While the Independent Electoral Commission (IEC) has announced determination to deliver a credible election and that they remain on course and faithful to their calendar, extra-mural events pose a serious threat to a free and fairly run electoral process. The electoral body has voiced concern over forecast weather patterns in the country, with citizens put on high alert for the week preceding, during and after elections, due to extreme weather conditions predicted over polling day.
The results of a special Johns Creek City Council election held April 18 may not be legitimate, according to a report by the nonprofit group VoterGA. The report focuses its critique on alleged security flaws in voting machines and says the election was improperly scheduled. Three separate elections were held that night: the Johns Creek City Council election, the Roswell City Council run-off and the Sixth District Congressional race. … But there were problems in the Johns Creek election, according to VoterGA.
The Legislature’s budget committee on Tuesday approved state funding for five of six Elections Commission staff positions that have been supported by federal grant that’s set to run out, dismissing Gov. Scott Walker’s recommendation to cut all six of them. The governor argued that the commission can handle its workload without the positions that had been supported by the federal Help America Vote Act passed in 2002. But state and local elections officials disagreed, arguing that the jobs were critically important to ensuring that Wisconsin’s elections are properly run.
The U.S. is in the midst of a historic moment of civic participation. And while protesters march in the streets and politicians wrangle with each other over the aftermath of an election, the people who actually run elections are quietly working on making their systems better. And those systems are, by all accounts, in need of updating. At the first-ever Global Election Technology Summit on May 17 in San Francisco, hosted by the Startup Policy Lab, a diverse group of people involved in elections and the technology used to run them gathered to talk about how they can improve the process for everyone involved. Here are three things they said the government could use right now to make elections better.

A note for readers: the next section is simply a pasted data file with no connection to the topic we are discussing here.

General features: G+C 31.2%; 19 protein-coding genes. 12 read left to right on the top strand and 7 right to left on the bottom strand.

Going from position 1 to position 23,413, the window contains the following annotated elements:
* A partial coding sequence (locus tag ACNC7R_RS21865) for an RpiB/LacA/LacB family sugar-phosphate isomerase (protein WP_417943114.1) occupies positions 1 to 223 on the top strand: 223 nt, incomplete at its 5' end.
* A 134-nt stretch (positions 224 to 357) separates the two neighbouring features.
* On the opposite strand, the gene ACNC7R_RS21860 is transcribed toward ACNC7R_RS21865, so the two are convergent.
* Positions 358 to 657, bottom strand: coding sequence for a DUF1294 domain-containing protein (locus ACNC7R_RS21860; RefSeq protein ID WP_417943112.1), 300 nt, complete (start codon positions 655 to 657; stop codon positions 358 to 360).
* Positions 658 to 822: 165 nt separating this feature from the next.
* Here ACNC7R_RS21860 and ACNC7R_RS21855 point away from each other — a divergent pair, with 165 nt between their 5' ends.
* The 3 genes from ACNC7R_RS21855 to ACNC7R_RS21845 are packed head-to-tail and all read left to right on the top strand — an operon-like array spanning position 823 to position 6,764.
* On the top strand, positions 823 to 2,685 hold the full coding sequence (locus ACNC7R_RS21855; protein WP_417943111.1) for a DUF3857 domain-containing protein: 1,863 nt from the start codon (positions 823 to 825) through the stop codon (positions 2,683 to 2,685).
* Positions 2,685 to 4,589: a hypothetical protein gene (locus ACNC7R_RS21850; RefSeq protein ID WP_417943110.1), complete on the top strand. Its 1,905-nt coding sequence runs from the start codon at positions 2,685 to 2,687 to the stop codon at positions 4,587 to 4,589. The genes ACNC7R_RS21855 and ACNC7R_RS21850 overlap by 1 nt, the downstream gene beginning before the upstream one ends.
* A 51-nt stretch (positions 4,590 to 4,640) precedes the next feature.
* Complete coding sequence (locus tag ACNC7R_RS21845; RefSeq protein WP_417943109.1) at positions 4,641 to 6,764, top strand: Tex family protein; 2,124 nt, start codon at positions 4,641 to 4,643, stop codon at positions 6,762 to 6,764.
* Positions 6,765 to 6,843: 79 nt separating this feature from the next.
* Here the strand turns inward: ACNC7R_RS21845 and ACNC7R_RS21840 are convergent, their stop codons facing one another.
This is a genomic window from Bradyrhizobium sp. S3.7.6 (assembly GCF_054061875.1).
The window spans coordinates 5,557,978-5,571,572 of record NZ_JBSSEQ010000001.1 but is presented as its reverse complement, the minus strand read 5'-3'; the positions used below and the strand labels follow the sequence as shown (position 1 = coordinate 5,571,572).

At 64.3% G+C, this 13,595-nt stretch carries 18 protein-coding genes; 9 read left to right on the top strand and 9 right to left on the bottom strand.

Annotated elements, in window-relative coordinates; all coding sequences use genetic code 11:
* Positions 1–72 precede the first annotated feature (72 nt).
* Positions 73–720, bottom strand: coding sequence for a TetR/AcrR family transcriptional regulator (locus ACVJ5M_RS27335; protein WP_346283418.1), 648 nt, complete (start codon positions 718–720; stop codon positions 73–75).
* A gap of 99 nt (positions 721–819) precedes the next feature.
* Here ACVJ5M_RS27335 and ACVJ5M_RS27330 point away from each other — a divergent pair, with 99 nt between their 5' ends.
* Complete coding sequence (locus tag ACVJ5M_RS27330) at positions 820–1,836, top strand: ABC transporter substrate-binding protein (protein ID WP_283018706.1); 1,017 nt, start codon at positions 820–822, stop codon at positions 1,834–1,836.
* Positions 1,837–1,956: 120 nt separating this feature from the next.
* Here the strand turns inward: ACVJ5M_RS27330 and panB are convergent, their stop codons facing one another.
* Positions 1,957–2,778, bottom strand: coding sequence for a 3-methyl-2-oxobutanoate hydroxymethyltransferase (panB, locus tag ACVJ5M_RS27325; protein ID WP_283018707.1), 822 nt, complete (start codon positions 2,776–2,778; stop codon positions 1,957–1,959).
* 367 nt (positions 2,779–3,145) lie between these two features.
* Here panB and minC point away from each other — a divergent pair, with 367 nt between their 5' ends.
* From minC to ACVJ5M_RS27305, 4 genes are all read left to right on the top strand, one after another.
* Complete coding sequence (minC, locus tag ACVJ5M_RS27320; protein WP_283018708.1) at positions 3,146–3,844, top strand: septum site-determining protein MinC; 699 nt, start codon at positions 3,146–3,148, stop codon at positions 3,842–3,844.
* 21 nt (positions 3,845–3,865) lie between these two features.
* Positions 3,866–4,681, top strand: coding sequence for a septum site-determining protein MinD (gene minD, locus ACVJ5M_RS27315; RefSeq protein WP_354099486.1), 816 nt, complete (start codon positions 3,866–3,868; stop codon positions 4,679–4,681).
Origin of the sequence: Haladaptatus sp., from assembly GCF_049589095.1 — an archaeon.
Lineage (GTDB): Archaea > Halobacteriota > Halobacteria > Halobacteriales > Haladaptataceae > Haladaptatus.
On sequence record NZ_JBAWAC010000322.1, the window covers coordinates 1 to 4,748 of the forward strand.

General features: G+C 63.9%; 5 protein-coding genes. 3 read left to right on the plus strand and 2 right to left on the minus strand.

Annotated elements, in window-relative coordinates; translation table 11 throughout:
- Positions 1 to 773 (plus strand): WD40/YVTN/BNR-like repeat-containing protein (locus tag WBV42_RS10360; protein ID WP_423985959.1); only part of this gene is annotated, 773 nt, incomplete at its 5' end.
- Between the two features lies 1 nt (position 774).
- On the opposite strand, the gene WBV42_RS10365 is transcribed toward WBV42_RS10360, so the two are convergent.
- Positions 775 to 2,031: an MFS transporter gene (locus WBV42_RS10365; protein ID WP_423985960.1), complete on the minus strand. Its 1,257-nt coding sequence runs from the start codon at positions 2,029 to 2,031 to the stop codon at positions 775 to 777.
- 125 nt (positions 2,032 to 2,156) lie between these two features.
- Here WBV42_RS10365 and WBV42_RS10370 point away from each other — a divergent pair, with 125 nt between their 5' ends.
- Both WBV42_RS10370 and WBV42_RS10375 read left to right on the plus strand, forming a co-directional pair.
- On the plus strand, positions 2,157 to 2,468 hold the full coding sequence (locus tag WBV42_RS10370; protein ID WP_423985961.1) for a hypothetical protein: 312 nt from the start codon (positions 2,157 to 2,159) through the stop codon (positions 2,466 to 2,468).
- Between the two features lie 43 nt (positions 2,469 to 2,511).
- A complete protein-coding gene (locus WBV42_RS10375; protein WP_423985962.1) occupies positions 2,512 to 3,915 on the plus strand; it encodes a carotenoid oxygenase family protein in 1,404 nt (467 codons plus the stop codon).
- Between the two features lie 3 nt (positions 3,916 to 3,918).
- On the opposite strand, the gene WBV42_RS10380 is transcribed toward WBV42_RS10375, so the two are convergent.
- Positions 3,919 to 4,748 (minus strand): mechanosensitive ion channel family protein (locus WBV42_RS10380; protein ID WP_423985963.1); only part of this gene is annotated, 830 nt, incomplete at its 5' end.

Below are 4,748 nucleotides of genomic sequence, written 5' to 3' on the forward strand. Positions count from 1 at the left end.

Pennsylvania: Some Wilkinsburg voters use emergency ballots because election judge was in jail | TribLIVE
A judge of elections at one of Wilkinsburg’s precincts didn’t report for duty Tuesday morning because he was in jail, said Amie Downs, an Allegheny County spokeswoman. Voters in Wilkinsburg’s 1st Ward, 6th District used emergency ballots while sheriff’s deputies went to the man’s house to retrieve the voting materials and supplies and set up the machines. Loren Johnson, 55, was jailed on two counts of assault and two counts of making terroristic threats after he threatened his sister and nephew with a shotgun on Monday, said sheriff’s Commander Charles Rodriguez.
The delay in vote counting has disappointed the voters who are desperate to see their new representatives assume their offices. The painstakingly slow counting of ballot papers has signaled that the people might have to wait for days to see their new representatives. The excitement was comparatively very high among the locals this time around for the elections which were conducted after a gap of two decades. Before the elections, the voters were counting days to drop their votes and elect capable candidates to shoulder the responsibility of developing their villages.